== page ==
Having a wedding ceremony, but looking for some creative options to replace the traditional wedding registry? Now you can support organizations through charitable giving like the Human Rights Campaign and Lambda Legal by registering with the I Do Foundation.
From honeymoons to invitations to wedding gifts to charitable wedding favors, the I Do Foundation allows couples and their guests to make wedding-related purchases that generate donations for charity. The I Do Foundation’s Charity Registry service also makes it easy for guests to make donations in lieu of gifts. All of these services are available free of cost.
Thinking about giving back to charity as part of your celebration?
Choosing your charity can be a great conversation starter with you and your partner. A discussion about what charities you’d like to support will touch on what matters most to you and the values you’d like to make a part of your family.
Questions to ask:
* What are some of the issues that matter most to us?
* What kind of impact do we wish to have with our donations – local, state, national, or international?
* Do we see philanthropy as an ongoing part of our lives together? Do we envision making service a part of our family’s lifestyle?
* What do we want our wedding to say about us and our priorities? How will our charitable choice reflect those values?
* What are the important parts of our daily lives that we want to incorporate into our wedding day?
* What’s most important to us about making this commitment to each other? How can our charitable choice help us keep those priorities front and center?
As you and your partner consider your charities, you may wish to check out the following resources to ensure that your donations go to support effective nonprofits.
Check it out today, and be sure to give back to organizations which support same sex marriage rights! GayWeddings.com recommends that you consider the Human Rights Campaign or Lambda Legal as the beneficiary of your charitable wedding.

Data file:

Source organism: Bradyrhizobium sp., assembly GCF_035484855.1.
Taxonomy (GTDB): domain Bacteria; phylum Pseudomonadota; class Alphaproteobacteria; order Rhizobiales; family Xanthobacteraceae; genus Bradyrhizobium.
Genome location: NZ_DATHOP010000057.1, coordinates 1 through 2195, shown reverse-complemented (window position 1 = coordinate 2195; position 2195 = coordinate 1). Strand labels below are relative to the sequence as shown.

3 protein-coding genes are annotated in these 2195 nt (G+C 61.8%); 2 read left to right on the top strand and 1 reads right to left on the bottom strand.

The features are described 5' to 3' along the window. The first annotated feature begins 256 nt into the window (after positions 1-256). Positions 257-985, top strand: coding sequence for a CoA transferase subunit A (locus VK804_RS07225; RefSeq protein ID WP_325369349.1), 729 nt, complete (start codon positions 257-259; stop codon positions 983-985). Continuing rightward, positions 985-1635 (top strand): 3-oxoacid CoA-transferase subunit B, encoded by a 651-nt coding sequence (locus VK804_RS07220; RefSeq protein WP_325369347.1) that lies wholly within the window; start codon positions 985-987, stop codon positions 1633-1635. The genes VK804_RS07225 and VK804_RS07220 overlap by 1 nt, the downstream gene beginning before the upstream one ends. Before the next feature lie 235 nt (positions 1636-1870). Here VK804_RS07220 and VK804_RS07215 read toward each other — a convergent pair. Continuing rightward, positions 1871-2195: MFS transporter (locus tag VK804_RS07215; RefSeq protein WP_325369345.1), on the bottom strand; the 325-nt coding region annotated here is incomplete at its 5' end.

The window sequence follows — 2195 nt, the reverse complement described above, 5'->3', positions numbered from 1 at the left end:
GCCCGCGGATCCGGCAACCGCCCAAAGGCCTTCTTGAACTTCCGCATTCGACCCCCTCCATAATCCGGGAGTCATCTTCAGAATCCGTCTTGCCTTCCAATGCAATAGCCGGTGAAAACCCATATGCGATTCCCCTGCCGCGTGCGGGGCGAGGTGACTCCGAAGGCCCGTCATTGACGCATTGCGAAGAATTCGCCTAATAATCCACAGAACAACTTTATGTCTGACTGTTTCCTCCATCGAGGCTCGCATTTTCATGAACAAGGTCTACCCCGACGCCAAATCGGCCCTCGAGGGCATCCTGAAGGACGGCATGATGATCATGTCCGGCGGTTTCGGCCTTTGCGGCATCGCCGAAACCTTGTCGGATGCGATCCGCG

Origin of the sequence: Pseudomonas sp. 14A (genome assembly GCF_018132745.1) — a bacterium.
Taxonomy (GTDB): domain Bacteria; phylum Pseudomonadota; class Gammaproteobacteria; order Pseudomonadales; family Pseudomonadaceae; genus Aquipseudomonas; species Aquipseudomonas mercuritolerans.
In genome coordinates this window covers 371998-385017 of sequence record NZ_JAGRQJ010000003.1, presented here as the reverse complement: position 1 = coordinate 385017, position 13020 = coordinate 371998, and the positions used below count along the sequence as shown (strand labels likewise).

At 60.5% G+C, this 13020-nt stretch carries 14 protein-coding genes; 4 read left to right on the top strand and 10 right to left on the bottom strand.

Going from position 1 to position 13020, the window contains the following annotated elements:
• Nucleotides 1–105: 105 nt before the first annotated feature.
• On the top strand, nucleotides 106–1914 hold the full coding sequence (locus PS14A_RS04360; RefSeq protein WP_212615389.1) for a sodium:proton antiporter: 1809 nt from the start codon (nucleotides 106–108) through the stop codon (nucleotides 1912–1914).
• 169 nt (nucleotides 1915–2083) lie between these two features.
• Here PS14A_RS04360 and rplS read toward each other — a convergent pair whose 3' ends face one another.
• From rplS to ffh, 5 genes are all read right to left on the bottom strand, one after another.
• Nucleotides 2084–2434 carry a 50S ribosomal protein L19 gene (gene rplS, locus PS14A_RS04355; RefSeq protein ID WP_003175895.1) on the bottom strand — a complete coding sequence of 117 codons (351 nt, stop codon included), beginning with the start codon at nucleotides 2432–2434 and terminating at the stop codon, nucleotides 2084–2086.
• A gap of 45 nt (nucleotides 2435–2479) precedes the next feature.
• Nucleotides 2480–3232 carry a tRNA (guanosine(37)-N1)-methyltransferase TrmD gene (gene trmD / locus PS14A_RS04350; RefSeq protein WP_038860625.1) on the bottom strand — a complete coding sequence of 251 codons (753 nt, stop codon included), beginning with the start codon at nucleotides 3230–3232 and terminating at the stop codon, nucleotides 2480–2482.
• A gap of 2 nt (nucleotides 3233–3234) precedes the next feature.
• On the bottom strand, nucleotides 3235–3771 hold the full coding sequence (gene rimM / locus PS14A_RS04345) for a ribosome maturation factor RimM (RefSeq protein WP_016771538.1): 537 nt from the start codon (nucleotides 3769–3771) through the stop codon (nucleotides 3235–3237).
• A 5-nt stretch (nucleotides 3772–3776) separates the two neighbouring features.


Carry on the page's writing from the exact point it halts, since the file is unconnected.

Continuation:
120 Wall Street, Suite 1500
New York, NY 10005
Year Founded: 1973
Lambda Legal is a national organization committed to achieving full recognition of the civil rights of lesbians, gay men, bisexuals, the transgendered, and people with HIV or AIDS through impact litigation, education, and public policy work.
Whether it’s making a future with your partner or making the grade at school, Lambda Legal leads the fight so all of us can live our lives and pursue our dreams without having to face barriers because we’re gay, lesbian, bisexual, transgender or have HIV.
Lambda Legal pursues litigation in all parts of the country, in every area of the law that affects communities we represent, such as discrimination in employment, housing, public accommodations and the military; HIV-related discrimination and public policy issues; parenting and relationship issues; equal marriage rights; equal employment and domestic partnership benefits; “sodomy” law challenges; immigration issues; antigay initiatives; and free speech and equal protection rights.
1640 Rhode Island Avenue, NW
Washington, DC 20036
Year Founded: 1986
The Human Rights Campaign is America’s largest civil rights organization working to achieve gay, lesbian, bisexual and transgender equality. By inspiring and engaging all Americans, HRC strives to end discrimination against GLBT citizens and realize a nation that achieves fundamental fairness and equality for all.
The Human Rights Campaign envisions an America where GLBT people are ensured of their basic equal rights, and can be open, honest and safe at home, at work and in the community. HRC has close to 600,000 members — all committed to making this vision of equality a reality.
Founded in 1980, HRC effectively lobbies Congress, provides campaign support to fair-minded candidates, and works to educate the public on a wide array of topics affecting GLBT Americans, including relationship recognition, workplace, family, and health issues. The HRC Foundation — an HRC-affiliated organization — engages in research and provides public education and programming.
Courtesy of The I Do Foundation